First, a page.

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The first time I heard about Bitcoin, someone told me that it's almost free to transfer bitcoins to other people. However, I found something called "cost per transaction." Why does the Bitcoin network charge per transaction? Who receives the transaction fee?

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    Hi Rizzma, and welcome to Bitcoin.SE! I've edited your post down to one question. I did this because making posts cover fewer topics makes them easier to answer. Your second question was answered here. – Nick ODell Oct 13 '14 at 2:56
  • Also, I attempted to clarify your first question. Feel free to edit your post if I didn't capture your intent correctly. – Nick ODell Oct 13 '14 at 3:00
  • possible duplicate of Who gets BitCoin transaction fees – Nate Eldredge Oct 13 '14 at 3:14
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    Transaction fees go to miners. Typically a minimum fee is mandatory if your coins are -somewhat- new. For example: if you received 1 BTC and decide to send it else where in 23 hours, you will face a minimum fee based on the transaction size represented in bytes. If you were to wait that extra hour, you could send that whole bitcoin transaction free. It typically helps against spamming the network by sending that 1 BTC over and over causing the blockchain to grow for no reason. Hope that somewhat helps – rdadkins Oct 13 '14 at 3:30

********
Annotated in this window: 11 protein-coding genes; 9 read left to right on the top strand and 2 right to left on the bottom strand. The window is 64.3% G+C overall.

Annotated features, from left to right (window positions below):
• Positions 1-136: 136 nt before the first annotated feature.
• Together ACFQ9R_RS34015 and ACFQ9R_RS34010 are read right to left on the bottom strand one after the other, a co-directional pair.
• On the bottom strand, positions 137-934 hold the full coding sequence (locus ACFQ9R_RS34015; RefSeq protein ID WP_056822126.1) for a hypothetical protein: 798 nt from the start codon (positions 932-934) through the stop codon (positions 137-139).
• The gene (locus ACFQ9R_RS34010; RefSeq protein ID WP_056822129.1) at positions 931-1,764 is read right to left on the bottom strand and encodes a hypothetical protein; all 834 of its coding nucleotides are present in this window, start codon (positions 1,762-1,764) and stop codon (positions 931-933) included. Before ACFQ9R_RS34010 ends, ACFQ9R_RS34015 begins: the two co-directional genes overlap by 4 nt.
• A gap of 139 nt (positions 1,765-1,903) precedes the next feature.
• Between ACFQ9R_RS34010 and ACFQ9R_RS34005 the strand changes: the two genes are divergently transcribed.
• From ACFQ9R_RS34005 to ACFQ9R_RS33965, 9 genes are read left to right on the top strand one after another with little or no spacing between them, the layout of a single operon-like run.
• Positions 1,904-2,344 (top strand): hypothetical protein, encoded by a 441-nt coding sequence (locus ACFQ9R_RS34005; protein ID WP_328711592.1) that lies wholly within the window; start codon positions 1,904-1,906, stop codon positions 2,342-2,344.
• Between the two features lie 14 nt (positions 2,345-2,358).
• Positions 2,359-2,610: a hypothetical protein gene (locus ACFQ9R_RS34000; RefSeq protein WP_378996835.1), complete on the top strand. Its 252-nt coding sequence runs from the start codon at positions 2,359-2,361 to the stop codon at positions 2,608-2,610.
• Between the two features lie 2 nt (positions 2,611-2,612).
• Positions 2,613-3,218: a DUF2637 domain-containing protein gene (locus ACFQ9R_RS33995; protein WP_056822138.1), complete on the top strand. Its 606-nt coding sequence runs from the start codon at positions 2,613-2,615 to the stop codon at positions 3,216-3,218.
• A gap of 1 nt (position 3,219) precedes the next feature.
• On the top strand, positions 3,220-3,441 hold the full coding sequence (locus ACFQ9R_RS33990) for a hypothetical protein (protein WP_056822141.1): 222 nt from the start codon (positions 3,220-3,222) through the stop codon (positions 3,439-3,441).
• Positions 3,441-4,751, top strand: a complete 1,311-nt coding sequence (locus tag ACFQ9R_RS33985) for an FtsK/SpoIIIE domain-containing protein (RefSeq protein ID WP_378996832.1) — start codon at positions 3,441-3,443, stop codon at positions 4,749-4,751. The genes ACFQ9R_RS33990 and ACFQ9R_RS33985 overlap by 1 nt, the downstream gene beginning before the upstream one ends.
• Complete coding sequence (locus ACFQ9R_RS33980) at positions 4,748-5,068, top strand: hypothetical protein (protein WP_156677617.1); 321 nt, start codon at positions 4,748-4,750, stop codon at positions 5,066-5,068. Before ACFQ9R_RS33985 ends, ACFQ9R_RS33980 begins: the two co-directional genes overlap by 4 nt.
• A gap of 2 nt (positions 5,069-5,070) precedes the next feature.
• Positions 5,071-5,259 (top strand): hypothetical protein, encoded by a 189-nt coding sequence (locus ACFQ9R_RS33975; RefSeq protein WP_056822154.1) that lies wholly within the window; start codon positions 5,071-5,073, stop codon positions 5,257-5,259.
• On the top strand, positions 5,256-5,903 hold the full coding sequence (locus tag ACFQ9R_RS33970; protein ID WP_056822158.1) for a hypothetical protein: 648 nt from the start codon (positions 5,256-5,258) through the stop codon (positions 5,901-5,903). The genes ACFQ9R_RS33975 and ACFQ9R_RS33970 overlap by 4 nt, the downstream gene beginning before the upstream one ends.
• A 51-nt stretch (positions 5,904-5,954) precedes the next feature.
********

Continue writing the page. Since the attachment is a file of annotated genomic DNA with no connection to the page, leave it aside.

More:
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    @fatso113 A good comment - why not post it as an answer? – Nick ODell Oct 13 '14 at 7:13
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Because it is in fact "almost free". The transaction fee charged by the bitcoin protocol is so small that it basically doesn't matter when compared to standard banking fees.

This measure is in place for several reasons, including:

  • Promoting mining. Mining requires expensive hardware and miners expect to receive some sort of compensation for contributing to the network. This is necessary to keep the bitcoin network decentralized, secure, reliable and fast. This is where this fee ends up: in the hands of miners that confirm your transactions.
  • Avoiding spam. Anybody could decide to write a bot that sends very, very small fractions on a very short delay in order to spam the network, as a form of DoS. This fee makes these kinds of attacks very expensive, because if you transfer, let's say 30 euros, the fee could be 0.01 cents. But if you transfer 1 cent, the fee is still 0.01 cents, making the fee not a percentage but a fixed quantity which gets more expensive as the amount to transfer decreases.

Watch this to learn more: https://www.youtube.com/watch?v=X_hz7TyQ_bs

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    The fees as of today are much higher than you suggest, though still quite low in absolute terms. The usual fee for a simple transaction is BTC 0.0001, which at today's exchange rate is 3 euro cents, 300 times greater than your suggested number. – Nate Eldredge Oct 13 '14 at 14:42
  • lets say that we transfer bitcoin to brought something from merchant, its still had any transaction cost or not?? or its already include in the price? – Rizzma Widyawati Oct 14 '14 at 7:34

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